View Steven H's profile

Steven H

1117 posts in 3831 days

#8 posted 10-21-2010 03:27 AM

This is has happen at my local college. Someone was ripping a piece of wood without a splitter, it flew across, lucky the guy dodged it, but it went through a 2 inch thick MDF.

View matt garcia's profile

matt garcia

1917 posts in 4443 days

#9 posted 10-21-2010 03:28 AM

That looks eerily familiar…...............

-- Matt Garcia Wannabe Period Furniture Maker, Houston TX

View John Ormsby's profile

John Ormsby

1288 posts in 4508 days

#10 posted 10-21-2010 03:30 AM

Sorry to see you had this accident.

One possible way to avoid this is to make sure the zero clearance plate is screwed securely to the top. It can be very dangerous if allowed to just float in the inset.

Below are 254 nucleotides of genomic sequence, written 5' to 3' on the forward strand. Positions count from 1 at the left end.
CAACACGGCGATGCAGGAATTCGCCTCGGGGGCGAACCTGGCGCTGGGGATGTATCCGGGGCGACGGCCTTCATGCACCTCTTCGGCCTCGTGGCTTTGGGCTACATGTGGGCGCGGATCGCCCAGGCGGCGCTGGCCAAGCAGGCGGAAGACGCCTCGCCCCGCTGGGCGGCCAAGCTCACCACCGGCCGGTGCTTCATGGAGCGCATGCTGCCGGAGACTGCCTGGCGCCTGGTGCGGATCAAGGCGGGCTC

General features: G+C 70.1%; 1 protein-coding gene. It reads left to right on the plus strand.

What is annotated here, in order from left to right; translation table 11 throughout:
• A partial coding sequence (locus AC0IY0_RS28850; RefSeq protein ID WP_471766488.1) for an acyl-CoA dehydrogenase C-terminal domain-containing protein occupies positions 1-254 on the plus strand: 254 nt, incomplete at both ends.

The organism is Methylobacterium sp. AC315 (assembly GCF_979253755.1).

-- Oldworld, Fair Oaks, Ca

View Abbott's profile


2570 posts in 4074 days

#11 posted 10-21-2010 03:35 AM

Thanks for posting this Jason. I was hit a few weeks ago. I wasn’t injured as seriously as you were as I took most of the force to my hand and wrist. Thanks for the heads up on the internal injuries…if/when I get hit again I will know better as what to expect if similar symptoms arise. Good luck with your healing.

-- Ohh mann...pancakes and boobies...I'll bet that's what Heaven is like! ♣ ♣ ♣ ♣

View D_Allen's profile


495 posts in 3555 days

#12 posted 10-21-2010 03:35 AM

You will mend Jason. Glad it was not any worse…..but it was bad enough.
I’ve been hit a few times and should know better as mine was due to doing something I should not have.
In your case you were doing everything correct. That’s why they are called accidents.

-- Website is finally up and

View KTMM (Krunkthemadman)'s profile

KTMM (Krunkthemadman)

1058 posts in 3964 days

#13 posted 10-21-2010 04:44 AM